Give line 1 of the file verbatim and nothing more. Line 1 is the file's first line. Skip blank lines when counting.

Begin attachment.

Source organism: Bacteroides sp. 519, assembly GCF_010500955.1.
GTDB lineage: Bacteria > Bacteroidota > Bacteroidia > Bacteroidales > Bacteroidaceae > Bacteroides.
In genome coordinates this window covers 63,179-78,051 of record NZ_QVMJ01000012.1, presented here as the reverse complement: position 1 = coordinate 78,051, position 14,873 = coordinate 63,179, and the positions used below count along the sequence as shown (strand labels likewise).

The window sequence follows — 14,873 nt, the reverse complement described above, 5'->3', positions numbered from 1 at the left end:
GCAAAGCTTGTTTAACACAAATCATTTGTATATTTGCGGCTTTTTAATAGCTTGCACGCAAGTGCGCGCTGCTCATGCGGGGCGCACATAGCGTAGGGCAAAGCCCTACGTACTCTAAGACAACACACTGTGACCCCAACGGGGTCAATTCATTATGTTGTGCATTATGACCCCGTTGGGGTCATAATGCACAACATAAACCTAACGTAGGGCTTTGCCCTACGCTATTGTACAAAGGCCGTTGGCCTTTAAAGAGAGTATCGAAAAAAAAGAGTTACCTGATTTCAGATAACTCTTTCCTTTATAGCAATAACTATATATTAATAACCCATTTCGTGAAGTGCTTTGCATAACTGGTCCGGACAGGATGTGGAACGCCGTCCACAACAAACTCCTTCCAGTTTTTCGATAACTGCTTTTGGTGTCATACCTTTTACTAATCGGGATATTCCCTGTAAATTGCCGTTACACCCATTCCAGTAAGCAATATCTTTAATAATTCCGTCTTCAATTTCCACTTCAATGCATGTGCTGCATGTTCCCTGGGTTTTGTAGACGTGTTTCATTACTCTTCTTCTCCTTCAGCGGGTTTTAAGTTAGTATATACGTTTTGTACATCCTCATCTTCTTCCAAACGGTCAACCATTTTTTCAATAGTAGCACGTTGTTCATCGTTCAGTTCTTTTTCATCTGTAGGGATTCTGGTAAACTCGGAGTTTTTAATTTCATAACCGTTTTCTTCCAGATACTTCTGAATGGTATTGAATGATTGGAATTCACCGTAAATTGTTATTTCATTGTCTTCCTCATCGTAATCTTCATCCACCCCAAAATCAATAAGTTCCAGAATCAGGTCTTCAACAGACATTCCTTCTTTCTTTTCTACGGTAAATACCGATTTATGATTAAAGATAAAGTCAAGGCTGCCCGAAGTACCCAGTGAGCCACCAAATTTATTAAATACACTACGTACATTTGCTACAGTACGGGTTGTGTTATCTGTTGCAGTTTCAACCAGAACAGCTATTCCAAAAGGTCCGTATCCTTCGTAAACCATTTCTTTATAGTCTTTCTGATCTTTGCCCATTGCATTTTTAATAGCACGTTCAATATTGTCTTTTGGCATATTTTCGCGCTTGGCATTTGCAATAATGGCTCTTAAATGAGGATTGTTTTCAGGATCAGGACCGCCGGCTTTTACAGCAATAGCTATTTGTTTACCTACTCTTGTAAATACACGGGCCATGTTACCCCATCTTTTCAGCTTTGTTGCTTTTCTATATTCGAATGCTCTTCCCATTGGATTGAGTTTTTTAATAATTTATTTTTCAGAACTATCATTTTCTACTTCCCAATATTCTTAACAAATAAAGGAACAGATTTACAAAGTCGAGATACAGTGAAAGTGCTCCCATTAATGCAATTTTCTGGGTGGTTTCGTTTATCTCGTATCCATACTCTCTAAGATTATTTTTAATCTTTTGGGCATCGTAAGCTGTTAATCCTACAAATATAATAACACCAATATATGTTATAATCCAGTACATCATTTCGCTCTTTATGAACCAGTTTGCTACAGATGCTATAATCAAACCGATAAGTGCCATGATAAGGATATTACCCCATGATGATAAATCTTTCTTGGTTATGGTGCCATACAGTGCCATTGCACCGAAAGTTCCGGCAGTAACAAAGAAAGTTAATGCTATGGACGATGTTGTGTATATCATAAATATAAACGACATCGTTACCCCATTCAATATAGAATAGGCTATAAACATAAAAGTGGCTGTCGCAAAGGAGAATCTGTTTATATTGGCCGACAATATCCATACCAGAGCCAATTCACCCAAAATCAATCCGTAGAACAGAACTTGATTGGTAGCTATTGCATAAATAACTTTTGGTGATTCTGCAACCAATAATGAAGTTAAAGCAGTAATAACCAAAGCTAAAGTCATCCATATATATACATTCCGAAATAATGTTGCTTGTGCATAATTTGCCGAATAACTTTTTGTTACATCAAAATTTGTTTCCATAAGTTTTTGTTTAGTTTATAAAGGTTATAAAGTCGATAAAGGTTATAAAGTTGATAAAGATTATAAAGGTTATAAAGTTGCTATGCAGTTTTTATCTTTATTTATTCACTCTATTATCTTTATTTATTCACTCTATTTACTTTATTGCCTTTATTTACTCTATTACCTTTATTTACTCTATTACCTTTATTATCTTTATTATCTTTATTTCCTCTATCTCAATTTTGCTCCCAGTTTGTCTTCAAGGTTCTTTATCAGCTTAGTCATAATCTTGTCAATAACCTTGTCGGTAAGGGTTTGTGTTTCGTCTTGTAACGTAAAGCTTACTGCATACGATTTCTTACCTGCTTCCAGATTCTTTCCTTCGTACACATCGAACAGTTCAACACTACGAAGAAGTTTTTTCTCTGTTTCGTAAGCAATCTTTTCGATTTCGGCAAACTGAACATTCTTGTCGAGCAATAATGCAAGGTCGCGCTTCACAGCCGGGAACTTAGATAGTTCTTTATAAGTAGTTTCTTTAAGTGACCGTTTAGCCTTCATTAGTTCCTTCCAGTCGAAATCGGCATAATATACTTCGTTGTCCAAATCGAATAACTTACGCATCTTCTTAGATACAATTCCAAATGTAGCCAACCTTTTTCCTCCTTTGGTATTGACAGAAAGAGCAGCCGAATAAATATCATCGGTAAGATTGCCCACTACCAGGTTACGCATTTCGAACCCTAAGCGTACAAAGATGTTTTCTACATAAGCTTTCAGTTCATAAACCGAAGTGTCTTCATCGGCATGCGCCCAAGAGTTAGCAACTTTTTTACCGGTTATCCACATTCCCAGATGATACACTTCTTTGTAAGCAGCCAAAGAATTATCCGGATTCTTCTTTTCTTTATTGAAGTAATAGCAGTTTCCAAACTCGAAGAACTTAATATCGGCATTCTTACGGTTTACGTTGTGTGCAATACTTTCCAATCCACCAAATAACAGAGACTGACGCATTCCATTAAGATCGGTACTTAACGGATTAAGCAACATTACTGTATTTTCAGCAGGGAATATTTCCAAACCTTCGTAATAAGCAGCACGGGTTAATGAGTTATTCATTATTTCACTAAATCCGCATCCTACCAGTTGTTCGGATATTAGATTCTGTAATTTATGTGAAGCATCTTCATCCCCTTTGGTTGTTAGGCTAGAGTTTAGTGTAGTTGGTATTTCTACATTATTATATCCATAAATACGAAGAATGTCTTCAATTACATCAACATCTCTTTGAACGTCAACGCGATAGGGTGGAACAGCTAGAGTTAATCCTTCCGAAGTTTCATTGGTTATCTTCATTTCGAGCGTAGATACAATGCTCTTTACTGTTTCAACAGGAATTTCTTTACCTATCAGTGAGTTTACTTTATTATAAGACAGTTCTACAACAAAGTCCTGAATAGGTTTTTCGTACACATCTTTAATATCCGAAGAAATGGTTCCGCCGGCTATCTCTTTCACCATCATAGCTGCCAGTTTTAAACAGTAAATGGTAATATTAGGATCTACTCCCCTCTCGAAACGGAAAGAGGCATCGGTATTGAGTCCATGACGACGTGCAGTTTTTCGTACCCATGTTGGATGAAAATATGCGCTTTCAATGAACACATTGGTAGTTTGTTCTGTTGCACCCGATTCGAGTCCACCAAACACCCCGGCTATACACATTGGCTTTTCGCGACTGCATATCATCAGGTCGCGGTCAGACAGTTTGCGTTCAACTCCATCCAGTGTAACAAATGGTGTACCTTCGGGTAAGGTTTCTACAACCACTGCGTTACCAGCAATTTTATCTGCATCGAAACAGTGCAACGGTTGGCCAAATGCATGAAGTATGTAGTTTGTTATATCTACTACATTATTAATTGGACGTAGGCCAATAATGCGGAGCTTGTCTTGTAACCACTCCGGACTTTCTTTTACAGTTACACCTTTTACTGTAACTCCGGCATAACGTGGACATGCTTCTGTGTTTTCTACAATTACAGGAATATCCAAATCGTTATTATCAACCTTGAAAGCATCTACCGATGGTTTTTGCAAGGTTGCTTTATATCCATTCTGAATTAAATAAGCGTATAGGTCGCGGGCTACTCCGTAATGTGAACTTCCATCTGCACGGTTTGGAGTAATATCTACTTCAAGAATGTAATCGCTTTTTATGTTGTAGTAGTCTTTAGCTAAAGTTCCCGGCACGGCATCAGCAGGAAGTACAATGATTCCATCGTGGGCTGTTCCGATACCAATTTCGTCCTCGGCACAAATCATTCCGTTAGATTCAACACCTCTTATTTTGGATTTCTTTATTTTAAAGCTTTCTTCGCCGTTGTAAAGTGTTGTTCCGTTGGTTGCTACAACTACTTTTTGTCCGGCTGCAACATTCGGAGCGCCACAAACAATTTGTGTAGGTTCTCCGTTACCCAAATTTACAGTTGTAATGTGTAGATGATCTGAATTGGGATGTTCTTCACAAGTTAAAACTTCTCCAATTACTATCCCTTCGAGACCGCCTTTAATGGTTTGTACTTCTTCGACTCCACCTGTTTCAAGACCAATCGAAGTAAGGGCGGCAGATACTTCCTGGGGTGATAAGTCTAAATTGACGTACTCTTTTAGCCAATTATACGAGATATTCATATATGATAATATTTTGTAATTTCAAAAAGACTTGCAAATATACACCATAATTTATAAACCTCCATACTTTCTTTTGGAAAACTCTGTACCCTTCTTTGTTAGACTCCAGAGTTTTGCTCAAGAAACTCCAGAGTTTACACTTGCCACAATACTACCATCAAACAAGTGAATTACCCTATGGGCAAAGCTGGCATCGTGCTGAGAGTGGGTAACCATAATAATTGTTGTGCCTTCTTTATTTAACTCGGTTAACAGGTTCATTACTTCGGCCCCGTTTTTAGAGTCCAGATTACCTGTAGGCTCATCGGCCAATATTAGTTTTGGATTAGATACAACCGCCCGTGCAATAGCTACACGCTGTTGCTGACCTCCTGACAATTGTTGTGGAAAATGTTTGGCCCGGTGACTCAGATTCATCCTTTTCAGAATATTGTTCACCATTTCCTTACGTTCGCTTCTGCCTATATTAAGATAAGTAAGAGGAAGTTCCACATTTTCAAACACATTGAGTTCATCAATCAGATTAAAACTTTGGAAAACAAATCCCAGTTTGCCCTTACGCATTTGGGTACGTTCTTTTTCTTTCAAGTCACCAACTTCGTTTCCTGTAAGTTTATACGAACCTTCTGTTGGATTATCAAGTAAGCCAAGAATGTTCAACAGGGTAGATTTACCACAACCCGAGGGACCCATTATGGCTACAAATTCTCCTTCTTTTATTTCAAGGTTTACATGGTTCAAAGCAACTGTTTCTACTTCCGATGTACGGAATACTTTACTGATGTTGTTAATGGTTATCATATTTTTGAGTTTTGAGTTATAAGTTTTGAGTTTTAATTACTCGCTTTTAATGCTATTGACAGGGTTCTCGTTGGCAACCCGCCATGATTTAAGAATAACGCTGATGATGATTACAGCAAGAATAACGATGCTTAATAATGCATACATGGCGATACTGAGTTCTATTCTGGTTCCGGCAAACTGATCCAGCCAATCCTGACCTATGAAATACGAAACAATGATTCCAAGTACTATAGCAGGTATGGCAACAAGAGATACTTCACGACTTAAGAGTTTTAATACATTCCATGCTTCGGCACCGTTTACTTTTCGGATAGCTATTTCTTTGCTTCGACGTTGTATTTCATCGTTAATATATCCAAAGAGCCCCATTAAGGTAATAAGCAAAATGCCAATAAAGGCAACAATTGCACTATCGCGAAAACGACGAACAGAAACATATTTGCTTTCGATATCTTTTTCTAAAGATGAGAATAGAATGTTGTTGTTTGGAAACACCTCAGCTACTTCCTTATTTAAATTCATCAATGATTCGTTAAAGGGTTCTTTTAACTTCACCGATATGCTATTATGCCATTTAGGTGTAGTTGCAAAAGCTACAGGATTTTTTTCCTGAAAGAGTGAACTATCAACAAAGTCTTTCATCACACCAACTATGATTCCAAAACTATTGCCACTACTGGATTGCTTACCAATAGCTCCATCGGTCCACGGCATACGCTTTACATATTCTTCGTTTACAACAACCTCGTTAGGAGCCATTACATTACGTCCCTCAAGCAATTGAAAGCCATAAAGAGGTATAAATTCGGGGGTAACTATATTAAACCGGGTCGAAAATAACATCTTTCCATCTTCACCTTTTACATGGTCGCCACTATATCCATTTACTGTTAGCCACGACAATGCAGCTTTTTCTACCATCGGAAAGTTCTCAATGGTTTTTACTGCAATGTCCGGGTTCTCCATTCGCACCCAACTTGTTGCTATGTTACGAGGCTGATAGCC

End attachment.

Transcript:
Source organism: Bacteroides sp. 519, assembly GCF_010500955.1.